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Earth’s Inner Core Rotation Slows, Reverses Relative to Surface: New Study

Deep beneath the Earth’s surface, where light cannot reach and temperatures soar to unimaginable highs, something strange is happening. For decades, scientists have been meticulously studying earthquake data, uncovering secrets about the planet’s inner workings. Recently, a groundbreaking discovery has been made that challenges our understanding of the Earth’s core. This discovery, reported on June 12 in Nature, reveals that the Earth’s inner core has been rotating slower than its mantle and surface since around 2010.

The Earth’s inner core, a solid sphere composed primarily of iron and nickel, is encased by the liquid outer core. Both layers play crucial roles in generating the Earth’s magnetic field. Historically, it was believed that the inner core rotated at a consistent pace relative to the Earth’s surface. However, new data suggests that this assumption may need revising.

A Controversial Discovery

The revelation builds on a controversial finding from 2023, which proposed that the inner core may reverse its rotation relative to the mantle and surface roughly every 35 years. This finding was met with skepticism by some scientists, who argued that the data could be interpreted differently. Some suggested that the inner core wasn’t rotating independently, while others believed that the rotation could fluctuate over shorter periods.

The New Study

In an attempt to settle the debate, geophysicist John Vidale and his colleagues from the University of Southern California conducted a comprehensive study. They analyzed data from repeating earthquakes—those that struck the same location at different times—between 1991 and 2023. These earthquakes, occurring in the South Sandwich Islands near Antarctica, generated seismic waves that traveled through the Earth’s interior, including the inner core.

The seismic waves recorded by instruments in Alaska created waveforms, or squiggly line graphs, representing ground movements. Vidale’s team searched for matching waveforms from different times to determine if the inner core’s rotation had changed. Out of 200 waveform comparisons, they found 25 matches, suggesting that the inner core flipped its rotation relative to the mantle around 2008. Following this reversal, the inner core began rotating at less than half its previous speed.

Interference in Rotation

Vidale’s team proposes that the inner core’s slower rotation may be due to gravitational interactions with the mantle, which contains about 70% of the Earth’s mass. Denser pockets of the mantle might be exerting a gravitational pull on the inner core, distorting its oscillation. This interference could explain why the inner core is “going back more slowly than it was coming forward.”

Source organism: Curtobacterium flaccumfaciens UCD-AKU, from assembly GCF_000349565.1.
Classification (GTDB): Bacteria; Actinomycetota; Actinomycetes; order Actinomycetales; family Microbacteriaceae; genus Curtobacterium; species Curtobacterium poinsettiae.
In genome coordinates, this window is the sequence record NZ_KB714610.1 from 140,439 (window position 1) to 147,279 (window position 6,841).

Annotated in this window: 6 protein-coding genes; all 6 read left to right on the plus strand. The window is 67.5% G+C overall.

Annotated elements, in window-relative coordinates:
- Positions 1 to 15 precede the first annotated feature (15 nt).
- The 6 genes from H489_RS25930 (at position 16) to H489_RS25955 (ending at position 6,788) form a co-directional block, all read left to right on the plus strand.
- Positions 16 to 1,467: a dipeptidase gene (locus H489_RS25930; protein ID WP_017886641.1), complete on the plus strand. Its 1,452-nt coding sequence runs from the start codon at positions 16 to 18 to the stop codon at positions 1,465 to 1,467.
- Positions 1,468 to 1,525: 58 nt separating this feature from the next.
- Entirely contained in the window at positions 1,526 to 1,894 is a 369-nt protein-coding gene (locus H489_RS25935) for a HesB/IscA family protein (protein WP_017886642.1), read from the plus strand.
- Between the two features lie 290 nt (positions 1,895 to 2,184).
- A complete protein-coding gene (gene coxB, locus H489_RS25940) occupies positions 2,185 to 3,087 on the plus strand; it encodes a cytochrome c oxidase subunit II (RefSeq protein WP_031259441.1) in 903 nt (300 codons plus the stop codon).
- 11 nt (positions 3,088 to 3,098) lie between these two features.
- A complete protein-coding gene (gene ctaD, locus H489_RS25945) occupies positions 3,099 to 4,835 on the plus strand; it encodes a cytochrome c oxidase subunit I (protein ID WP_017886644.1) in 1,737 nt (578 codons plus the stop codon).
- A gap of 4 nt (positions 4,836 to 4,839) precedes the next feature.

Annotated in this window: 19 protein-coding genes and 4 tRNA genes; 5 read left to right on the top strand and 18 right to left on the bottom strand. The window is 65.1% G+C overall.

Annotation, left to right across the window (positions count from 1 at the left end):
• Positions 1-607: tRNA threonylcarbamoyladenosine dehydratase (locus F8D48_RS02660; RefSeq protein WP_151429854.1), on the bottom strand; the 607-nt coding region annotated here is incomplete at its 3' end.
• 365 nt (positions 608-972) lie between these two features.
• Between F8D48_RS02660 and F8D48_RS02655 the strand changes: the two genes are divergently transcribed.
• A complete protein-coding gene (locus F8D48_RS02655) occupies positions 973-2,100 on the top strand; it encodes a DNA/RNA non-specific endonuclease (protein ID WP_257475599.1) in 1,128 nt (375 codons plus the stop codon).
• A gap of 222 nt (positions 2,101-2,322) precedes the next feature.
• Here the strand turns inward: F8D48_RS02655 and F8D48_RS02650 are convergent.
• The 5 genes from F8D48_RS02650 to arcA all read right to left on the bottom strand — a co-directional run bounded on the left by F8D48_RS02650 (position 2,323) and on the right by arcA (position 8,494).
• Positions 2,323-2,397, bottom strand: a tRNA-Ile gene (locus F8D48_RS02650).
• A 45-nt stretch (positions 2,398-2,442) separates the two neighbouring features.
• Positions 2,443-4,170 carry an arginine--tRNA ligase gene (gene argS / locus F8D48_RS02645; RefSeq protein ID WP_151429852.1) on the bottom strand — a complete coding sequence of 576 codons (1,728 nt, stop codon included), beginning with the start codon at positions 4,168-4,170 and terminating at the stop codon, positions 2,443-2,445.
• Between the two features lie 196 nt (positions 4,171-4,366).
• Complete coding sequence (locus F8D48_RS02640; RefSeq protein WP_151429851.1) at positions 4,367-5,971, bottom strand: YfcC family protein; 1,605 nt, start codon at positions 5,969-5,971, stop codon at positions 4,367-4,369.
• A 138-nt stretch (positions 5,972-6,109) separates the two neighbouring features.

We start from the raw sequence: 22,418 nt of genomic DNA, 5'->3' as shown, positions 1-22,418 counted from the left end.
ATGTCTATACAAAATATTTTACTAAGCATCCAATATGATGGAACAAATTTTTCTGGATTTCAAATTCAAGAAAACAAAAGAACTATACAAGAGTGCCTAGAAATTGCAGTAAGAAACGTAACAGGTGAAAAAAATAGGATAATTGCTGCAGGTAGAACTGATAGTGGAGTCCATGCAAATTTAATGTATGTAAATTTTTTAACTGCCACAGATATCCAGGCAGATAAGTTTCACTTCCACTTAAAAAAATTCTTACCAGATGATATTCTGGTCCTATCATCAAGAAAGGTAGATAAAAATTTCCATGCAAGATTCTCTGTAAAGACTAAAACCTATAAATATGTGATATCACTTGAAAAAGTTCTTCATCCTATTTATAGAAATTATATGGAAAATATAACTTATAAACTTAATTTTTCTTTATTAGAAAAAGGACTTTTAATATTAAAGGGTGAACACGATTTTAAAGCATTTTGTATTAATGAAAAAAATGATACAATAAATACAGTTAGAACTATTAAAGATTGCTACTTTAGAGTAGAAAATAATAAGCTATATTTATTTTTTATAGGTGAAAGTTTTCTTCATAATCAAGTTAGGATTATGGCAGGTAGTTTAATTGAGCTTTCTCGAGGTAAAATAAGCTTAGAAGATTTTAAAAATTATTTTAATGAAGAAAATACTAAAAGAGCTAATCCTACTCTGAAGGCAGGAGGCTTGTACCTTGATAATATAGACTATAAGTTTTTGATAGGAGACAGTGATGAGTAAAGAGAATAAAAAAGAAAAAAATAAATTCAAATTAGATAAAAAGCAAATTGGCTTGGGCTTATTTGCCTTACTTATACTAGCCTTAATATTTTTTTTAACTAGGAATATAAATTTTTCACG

To visualize this phenomenon, imagine a bus and a truck driving in the same direction. If the truck decelerates, the bus moves ahead. From the bus driver’s perspective, the truck appears to move backward, even though both vehicles are still traveling forward from a pedestrian’s point of view. Similarly, if someone standing on the Earth’s surface could see the inner core, it would seem to be rotating in the opposite direction compared to a couple of decades ago.

Diverging Opinions

Despite these findings, not all scientists are convinced. Seismologist Lianxing Wen of Stony Brook University argues that the data could be explained by changes in the shape of the inner core’s surface rather than its rotation. He suggests that parts of the inner core may swell or contract over months, altering the waveforms of repeating earthquakes.

Geophysicist Hrvoje Tkalčić of the Australian National University believes the truth lies somewhere in between. He acknowledges the distinct and fluctuating nature of the inner core’s rotation but stresses the need for more data to reach a definitive conclusion.

Looking Ahead

The debate over the inner core’s rotation is far from settled, but ongoing research promises to shed more light on this enigmatic phenomenon. If Vidale’s team’s hypothesis about a roughly 70-year oscillation cycle is correct, the inner core might soon enter a more vigorous phase of rotation. Observing the inner core’s behavior over the next five to ten years could provide valuable insights into its dynamics and help clarify past events.

As scientists continue to probe the depths of our planet, the mysteries of the Earth’s core remind us of how much we still have to learn about the world beneath our feet. The study of the inner core’s rotation not only enhances our understanding of Earth’s geology but also offers a glimpse into the intricate and dynamic processes that shape our planet.